A Genetic Clue to Why Stress Makes People Sleepy

This evolutionarily perplexing behavior could help repair damaged DNA.

A woman sleeping on top of a laptop, surrounded by papers
Christoph Hetzmannseder / Getty

From an evolutionary perspective, you’d think stressful experiences would require high alertness. But sometimes, stress means going to sleep.

One relevant situation you’ve probably experienced—and that you share with a lot of the animal kingdom—is the overwhelming snooziness that comes with fighting off an infection. In some creatures, even overheating triggers a nap. And for certain people, the stress of an argument can send them to slumberland, a take on “fight or flight” that seems to make little sense in terms of survival.

Scientists have studied such stress-induced sleep, which is different from the circadian sleep we indulge in every night, in rabbits, mice, and even roundworms, in search of an explanation for why this happens. Now, a new paper in the journal Genetics reports an intriguing finding: A gene that helps repair damaged DNA is involved in putting roundworms under when they are stressed. This implies that at least during some types of stress-induced sleep, the body may be patching up its genes.

In the experiments, a group at the University of Pennsylvania exposed the roundworms to ultraviolet radiation, or UV. They were inspired to try a form of radiation because they had learned that radiation therapy makes patients tired, says Hilary DeBardeleben, a visiting professor at La Salle University who performed the work when she was a postdoc in the lab of David Raizen. Indeed, a dose of UV put the worms to sleep for a couple hours.

UV is the radiation behind sunburns and mutations that increase the risk of skin cancer: Enough insults in enough genes, and the constraints on cells’ growth relax, leading to cancer. Given this connection between UV and genetic damage, the researchers wondered whether p53, a protein of some fame in cell-biology circles for its connection to DNA repair, might be involved in the worms’ wooziness. The protein does a lot of things, but it’s most known for guarding against cancer by patrolling an organism’s DNA, checking for errors, and organizing fixes.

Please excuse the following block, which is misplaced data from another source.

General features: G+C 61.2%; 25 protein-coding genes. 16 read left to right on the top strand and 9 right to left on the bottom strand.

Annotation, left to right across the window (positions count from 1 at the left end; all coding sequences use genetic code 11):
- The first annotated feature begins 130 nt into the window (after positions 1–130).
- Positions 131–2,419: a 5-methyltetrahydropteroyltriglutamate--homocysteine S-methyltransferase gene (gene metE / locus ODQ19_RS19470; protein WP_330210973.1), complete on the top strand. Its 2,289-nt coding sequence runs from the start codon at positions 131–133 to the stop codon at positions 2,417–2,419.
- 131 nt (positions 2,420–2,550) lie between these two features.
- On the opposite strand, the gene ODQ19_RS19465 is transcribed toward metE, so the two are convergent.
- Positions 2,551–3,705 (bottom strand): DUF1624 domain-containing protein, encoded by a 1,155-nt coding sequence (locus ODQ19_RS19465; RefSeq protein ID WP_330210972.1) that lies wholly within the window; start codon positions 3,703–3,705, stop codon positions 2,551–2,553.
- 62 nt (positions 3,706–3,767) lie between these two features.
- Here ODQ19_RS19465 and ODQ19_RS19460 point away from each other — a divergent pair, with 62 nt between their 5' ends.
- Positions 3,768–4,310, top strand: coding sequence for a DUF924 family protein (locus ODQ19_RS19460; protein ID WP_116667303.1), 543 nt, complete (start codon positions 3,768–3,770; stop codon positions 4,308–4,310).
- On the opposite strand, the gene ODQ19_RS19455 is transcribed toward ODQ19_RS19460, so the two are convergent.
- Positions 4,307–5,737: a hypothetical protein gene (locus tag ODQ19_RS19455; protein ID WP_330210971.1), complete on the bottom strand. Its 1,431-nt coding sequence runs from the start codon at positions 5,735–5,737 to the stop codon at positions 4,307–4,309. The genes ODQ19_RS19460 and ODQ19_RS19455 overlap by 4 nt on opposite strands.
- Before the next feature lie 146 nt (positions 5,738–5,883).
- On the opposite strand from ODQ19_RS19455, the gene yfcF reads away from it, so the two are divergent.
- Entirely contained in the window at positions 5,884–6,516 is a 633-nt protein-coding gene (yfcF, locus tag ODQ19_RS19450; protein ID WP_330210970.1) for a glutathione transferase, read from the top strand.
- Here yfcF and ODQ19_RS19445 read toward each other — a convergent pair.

“The reason it’s so famous,” says DeBardeleben, “is that if you have a mutant in the p53 gene, the cancer-surveillance system doesn’t work as well,” leaving an organism vulnerable to future damage. Mutations in p53 have been found in all kinds of cancers, including lung, breast, and colon cancer.

DeBardeleben and her colleagues looked at whether shutting down the gene that produces p53 changed their worms’ response to a dose of UV radiation. And curiously enough, it did: “If you knocked out p53, they slept less,” she says. That made the researchers sit up a little straighter. Maybe p53 was alerting cells that sense stress, which would then do the work of turning down the nervous system and putting worms under, for whatever restoration sleep might provide.

But that turned out not to be true. Further experiments made it clear that the only place where p53 levels matter, with regard to stress-induced sleep, is in the worms’ neurons themselves. It is doing something in there, after worms are hit by UV radiation, that encourages this somnolent response. Is this in aid of DNA repair, somehow? And why would sleep be needed for repair, anyway? “It is likely that DNA is being repaired while the worms sleep, but I can’t know for sure,” DeBardeleben says.

While the researchers were not able to get much clarity, this connection between DNA damage and stress-induced sleep is still a new angle on the behavior’s origins. Other groups have found that some kinds of stress-induced sleep are required to refurbish proteins that have been warped by heat. That does not appear to be the case in these worms, as their proteins are intact; something else must be happening.

In a way, the fact that there may be many different explanations for stress-induced sleep isn’t surprising. The triggers are so varied, from a sunburn to a tense email exchange, that what happens to look like the same behavior to us might actually be a variety of different responses, with different roles to play. “There are a lot of types of damage that can occur to a cell upstream that all seem to converge on this one behavioral outcome,” reflects DeBardeleben, “which is sleep.”